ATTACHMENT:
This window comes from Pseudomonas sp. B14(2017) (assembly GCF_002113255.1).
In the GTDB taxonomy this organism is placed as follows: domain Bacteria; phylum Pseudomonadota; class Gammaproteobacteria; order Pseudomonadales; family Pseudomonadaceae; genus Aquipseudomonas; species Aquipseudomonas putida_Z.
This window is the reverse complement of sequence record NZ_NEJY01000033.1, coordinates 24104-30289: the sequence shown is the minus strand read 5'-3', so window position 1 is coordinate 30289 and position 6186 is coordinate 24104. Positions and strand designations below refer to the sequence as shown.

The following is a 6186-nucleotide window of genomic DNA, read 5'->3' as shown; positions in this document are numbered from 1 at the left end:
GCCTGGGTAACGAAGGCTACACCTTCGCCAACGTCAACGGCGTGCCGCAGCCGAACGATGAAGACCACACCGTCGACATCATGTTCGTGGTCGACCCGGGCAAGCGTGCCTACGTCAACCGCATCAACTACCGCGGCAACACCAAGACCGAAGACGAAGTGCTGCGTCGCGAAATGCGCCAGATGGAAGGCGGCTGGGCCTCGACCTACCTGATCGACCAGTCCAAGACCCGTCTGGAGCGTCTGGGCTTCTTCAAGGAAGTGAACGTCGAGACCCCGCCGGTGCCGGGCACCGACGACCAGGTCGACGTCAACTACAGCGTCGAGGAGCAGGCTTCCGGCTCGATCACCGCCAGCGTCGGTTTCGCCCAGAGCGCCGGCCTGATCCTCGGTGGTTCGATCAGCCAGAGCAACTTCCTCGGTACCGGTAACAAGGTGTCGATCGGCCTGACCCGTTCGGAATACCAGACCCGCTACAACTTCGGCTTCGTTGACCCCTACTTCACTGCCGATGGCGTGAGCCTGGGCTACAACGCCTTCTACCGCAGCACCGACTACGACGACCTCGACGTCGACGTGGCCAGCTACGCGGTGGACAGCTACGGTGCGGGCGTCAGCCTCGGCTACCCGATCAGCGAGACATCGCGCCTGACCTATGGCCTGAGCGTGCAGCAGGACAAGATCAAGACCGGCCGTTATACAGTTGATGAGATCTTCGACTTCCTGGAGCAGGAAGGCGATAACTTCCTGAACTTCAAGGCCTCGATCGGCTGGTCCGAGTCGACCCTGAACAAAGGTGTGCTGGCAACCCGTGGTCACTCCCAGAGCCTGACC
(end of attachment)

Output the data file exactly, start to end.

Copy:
This window comes from Pseudomonas sp. B14(2017) (assembly GCF_002113255.1).
In the GTDB taxonomy this organism is placed as follows: domain Bacteria; phylum Pseudomonadota; class Gammaproteobacteria; order Pseudomonadales; family Pseudomonadaceae; genus Aquipseudomonas; species Aquipseudomonas putida_Z.
This window is the reverse complement of sequence record NZ_NEJY01000033.1, coordinates 24104-30289: the sequence shown is the minus strand read 5'-3', so window position 1 is coordinate 30289 and position 6186 is coordinate 24104. Positions and strand designations below refer to the sequence as shown.

The following is a 6186-nucleotide window of genomic DNA, read 5'->3' as shown; positions in this document are numbered from 1 at the left end:
GCCTGGGTAACGAAGGCTACACCTTCGCCAACGTCAACGGCGTGCCGCAGCCGAACGATGAAGACCACACCGTCGACATCATGTTCGTGGTCGACCCGGGCAAGCGTGCCTACGTCAACCGCATCAACTACCGCGGCAACACCAAGACCGAAGACGAAGTGCTGCGTCGCGAAATGCGCCAGATGGAAGGCGGCTGGGCCTCGACCTACCTGATCGACCAGTCCAAGACCCGTCTGGAGCGTCTGGGCTTCTTCAAGGAAGTGAACGTCGAGACCCCGCCGGTGCCGGGCACCGACGACCAGGTCGACGTCAACTACAGCGTCGAGGAGCAGGCTTCCGGCTCGATCACCGCCAGCGTCGGTTTCGCCCAGAGCGCCGGCCTGATCCTCGGTGGTTCGATCAGCCAGAGCAACTTCCTCGGTACCGGTAACAAGGTGTCGATCGGCCTGACCCGTTCGGAATACCAGACCCGCTACAACTTCGGCTTCGTTGACCCCTACTTCACTGCCGATGGCGTGAGCCTGGGCTACAACGCCTTCTACCGCAGCACCGACTACGACGACCTCGACGTCGACGTGGCCAGCTACGCGGTGGACAGCTACGGTGCGGGCGTCAGCCTCGGCTACCCGATCAGCGAGACATCGCGCCTGACCTATGGCCTGAGCGTGCAGCAGGACAAGATCAAGACCGGCCGTTATACAGTTGATGAGATCTTCGACTTCCTGGAGCAGGAAGGCGATAACTTCCTGAACTTCAAGGCCTCGATCGGCTGGTCCGAGTCGACCCTGAACAAAGGTGTGCTGGCAACCCGTGGTCACTCCCAGAGCCTGACC